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|91k||Manayunk, engraving published in "Harper's Weekly", 3 February 1866 as part of a larger print entitled "The Iron-Clad Navy of the United States.||U.S. Naval Historical Center Photograph # NH 2902.|
|NR||THE GALLANT MONITORS AT THE LEAGUE ISLAND NAVY YARD||Image and text provided by University of California, Riverside.
Photo courtesy of The Herald. (Los Angeles [Calif.]) 1893-1900, 22 April 1898, Image 10, via chroniclingamerica.loc.gov.
|NR||UNCLE SAM'S FLEET OF MONITORS.|
In case of war with Spain, the monitor fleet would be of great value to Uncle Sam as coast defenders. Monitors are poor seagoing ships, but are very effective in the defense of seaboard cities.
First row: Wyandotte & Passaic, second row: Nantucket, Amphitrite (BM-2) & Miantonomah (BM-5); third row; Ajax.
|Image and text provided by University of Hawaii at Manoa; Honolulu, HI.|
Photo by The Hawaiian Gazette. (Honolulu [Oahu, Hawaii]) 1865-1918, 22 April 1898, Image 3, courtesy of chroniclingamerica.loc.gov.
|677k||OUR NAVY AS IT IS TODAY |
1. Monadnock (BM-3) . 2. Petrel. 3. Puritan (BM-1) . 4. Concord. 5. Wilmington. 6. Amphitrite (BM-2) . 7. Ajax. 8. Machias. 9. Cincinnati. 10. Marblehead. 1 1. Montgomery. 12. Minneapolis. 13. Kearsarge (BB-5). 14. Kentucky (BB-6). 15. Bancroft. 16. Dolphin. 17. Vesuvius. 18. Raleigh. 19. Indiana (BB-1). 20. Iowa (BB-4). 21. Olympia. 22. Terror (M-4). 23. Catskill . 24. Miantonomah (BM-5). 25. Gustine. 26. Yorktown. 27. Texas. 28. Helena. 29. Massachusetts (BB-2). 30. Columbia. 31. New Orleans, 32. San Francisco. 33. Canonicus . 34. Camanche . 35. Monterey (BM-6). 36. Brooklyn. 37. Detroit 38. Atlanta. 39. Alabama (BB-8). 40. Albany. 41. Baltimore. 42. Chicago. 43. Newark, 44. Boston. 45. Charleston. 46. Oregon (BB-3). 47. New York. 48. Manhattan. 49. Philadelphia. 50. Lehigh. And Torpedo Boats. Drawn by "W. A. Verhas.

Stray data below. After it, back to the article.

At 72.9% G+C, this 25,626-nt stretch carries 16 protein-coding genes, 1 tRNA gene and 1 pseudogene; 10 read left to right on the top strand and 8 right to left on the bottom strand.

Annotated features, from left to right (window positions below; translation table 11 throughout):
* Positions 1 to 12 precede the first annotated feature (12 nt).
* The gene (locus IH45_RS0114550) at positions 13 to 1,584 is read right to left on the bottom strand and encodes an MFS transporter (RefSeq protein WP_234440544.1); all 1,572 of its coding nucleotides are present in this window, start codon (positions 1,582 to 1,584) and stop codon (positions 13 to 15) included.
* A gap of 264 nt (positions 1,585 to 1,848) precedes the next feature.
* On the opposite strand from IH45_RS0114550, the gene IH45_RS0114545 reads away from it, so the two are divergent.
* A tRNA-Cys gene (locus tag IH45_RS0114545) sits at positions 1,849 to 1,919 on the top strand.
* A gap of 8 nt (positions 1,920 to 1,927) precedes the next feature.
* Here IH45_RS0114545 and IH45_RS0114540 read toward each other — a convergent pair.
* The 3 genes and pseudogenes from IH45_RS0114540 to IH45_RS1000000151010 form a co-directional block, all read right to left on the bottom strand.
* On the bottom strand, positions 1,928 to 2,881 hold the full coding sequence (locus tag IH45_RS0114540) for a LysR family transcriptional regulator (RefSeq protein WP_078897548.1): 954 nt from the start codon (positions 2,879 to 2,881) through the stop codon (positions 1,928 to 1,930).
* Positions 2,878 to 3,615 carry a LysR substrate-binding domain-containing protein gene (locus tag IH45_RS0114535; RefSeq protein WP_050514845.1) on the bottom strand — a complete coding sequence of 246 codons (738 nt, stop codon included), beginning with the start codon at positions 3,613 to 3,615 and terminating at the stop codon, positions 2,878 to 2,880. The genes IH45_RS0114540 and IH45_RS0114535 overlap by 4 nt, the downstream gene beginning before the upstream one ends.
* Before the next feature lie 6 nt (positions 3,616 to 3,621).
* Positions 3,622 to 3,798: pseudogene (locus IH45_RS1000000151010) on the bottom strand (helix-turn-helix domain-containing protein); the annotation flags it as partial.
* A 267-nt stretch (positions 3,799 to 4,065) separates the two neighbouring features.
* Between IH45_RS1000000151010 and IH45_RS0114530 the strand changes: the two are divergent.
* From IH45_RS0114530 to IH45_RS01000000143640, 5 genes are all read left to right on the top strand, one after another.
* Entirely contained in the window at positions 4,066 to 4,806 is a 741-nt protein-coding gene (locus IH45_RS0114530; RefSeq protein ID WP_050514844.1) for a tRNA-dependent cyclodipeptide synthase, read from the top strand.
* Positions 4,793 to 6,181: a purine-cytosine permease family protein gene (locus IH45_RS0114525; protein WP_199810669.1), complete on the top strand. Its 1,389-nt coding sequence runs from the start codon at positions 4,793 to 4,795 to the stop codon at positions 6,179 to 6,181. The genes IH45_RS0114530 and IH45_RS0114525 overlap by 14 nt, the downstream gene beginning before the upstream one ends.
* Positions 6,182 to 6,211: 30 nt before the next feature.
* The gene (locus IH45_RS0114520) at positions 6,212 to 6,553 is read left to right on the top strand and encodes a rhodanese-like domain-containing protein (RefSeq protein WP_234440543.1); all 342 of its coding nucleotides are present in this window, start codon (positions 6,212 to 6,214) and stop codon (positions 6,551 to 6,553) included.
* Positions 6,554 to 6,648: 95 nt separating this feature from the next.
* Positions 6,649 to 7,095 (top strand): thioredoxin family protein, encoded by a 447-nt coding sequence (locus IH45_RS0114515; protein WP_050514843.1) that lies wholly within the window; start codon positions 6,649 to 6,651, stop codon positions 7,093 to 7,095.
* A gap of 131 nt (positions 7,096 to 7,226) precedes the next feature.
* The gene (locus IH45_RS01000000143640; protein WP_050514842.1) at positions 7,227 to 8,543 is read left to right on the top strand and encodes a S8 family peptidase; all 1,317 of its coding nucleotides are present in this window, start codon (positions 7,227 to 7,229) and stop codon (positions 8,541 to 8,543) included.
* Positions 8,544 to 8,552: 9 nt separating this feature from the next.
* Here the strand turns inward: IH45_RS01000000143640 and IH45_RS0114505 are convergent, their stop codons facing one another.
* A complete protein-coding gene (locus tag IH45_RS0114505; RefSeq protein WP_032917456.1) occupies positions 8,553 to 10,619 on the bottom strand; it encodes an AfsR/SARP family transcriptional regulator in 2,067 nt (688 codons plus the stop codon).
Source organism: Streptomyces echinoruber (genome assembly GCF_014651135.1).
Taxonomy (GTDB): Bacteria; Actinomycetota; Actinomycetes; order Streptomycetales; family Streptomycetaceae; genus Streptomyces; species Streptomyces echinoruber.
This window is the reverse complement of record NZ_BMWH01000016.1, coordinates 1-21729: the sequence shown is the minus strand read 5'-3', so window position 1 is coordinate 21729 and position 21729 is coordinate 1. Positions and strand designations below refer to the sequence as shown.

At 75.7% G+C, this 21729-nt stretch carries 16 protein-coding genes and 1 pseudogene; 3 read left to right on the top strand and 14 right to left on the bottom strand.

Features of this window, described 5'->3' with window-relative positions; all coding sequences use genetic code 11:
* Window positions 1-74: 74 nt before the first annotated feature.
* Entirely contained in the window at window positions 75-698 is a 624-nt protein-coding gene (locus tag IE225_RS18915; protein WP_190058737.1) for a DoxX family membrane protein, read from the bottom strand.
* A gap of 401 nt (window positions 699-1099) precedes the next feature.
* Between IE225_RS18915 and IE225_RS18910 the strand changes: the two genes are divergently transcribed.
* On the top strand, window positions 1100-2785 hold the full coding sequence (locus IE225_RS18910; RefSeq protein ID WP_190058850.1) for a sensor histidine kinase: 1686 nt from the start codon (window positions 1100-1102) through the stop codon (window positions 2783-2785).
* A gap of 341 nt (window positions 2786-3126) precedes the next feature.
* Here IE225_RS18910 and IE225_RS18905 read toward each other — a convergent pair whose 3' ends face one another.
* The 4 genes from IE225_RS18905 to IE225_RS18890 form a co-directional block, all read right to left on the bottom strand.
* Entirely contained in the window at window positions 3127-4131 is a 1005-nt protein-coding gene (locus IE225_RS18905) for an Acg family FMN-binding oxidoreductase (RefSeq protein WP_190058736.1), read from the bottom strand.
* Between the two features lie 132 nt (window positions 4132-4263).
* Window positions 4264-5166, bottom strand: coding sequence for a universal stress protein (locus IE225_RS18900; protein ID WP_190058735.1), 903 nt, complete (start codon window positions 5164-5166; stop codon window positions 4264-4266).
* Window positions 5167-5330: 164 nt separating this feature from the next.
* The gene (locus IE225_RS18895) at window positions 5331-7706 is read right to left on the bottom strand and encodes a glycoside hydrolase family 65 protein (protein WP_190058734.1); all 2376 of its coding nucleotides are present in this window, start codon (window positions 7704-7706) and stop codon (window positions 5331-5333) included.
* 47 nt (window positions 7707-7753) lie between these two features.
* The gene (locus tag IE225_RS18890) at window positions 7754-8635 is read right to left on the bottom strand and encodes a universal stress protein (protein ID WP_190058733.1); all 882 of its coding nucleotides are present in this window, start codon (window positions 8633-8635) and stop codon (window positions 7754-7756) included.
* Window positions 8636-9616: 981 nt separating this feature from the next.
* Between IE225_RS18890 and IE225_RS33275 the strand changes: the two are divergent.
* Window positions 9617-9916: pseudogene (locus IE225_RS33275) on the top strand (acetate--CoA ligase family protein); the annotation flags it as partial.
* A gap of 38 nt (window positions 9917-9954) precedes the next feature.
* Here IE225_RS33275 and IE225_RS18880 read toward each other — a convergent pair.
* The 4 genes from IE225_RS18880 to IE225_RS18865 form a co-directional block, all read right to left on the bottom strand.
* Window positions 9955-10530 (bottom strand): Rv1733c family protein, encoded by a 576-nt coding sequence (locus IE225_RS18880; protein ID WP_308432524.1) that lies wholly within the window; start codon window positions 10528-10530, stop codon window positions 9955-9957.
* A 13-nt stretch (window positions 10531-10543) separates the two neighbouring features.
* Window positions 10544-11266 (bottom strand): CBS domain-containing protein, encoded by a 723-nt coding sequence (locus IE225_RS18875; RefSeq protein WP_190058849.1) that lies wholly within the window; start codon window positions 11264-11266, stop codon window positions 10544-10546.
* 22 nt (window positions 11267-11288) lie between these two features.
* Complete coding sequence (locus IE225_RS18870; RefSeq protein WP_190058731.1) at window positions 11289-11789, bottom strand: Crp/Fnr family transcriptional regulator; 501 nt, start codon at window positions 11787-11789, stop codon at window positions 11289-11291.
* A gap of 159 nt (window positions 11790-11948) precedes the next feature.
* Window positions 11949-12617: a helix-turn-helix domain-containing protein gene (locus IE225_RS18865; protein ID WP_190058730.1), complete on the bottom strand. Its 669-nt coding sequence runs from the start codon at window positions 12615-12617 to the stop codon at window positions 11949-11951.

|Image and text provided by University of Tennessee.|
Photo by The Maryville Times. (Maryville, Tenn.) 1884-1944, 28 May 1898, Image 3, courtesy of chroniclingamerica.loc.gov.
PDF added 07/12/15.
|1.05k||THE MONITOR AJAX|
The Ajax is one of the old single turreted monitors built during the civil war, but instead of being allowed to stick in the mud with the others of her class, she was used by the naval militia of Camden, N. J. She has been put in commission and her armament of smoothbores supplemented by rapid fire rifles of small caliber.
|Image and text provided by Arizona State Library, Archives and Public Records; Phoenix, AZ.|
Photo by Arizona Weekly Journal-Miner. (Prescott, Ariz.) 1885-1903, 22 June 1898, Image 1, courtesy of chroniclingamerica.loc.gov.
|91k||Ajax photographed during her Spanish-American War service, 1898.||Photograph from the Bureau of Ships Collection in the U.S. National Archives. U.S. Naval Historical Center Photograph # NH 19-N-19-11-1.|
|102k||Ajax photographed during her Spanish-American War service, 1898. Note anchors and anchor handling gear; also coiled rope fender at the bow.||Photograph from the Bureau of Ships Collection in the U.S. National Archives. U.S. Naval Historical Center Photograph # NH 19-N-19-11-3.|
|376k||A guest studies a painting depicting the history of battleships. The artwork was painted by George Skybeck and presented to the Pearl Harbor Survivors Association during their annual banquet at Honolulu, Hawaii, on 8 December 1991.||USN photo # DN-SC-92-05391, by PHC Carolyn Harris, from the Department of Defense Still Media Collection, courtesy of dodmedia.osd.mil.|
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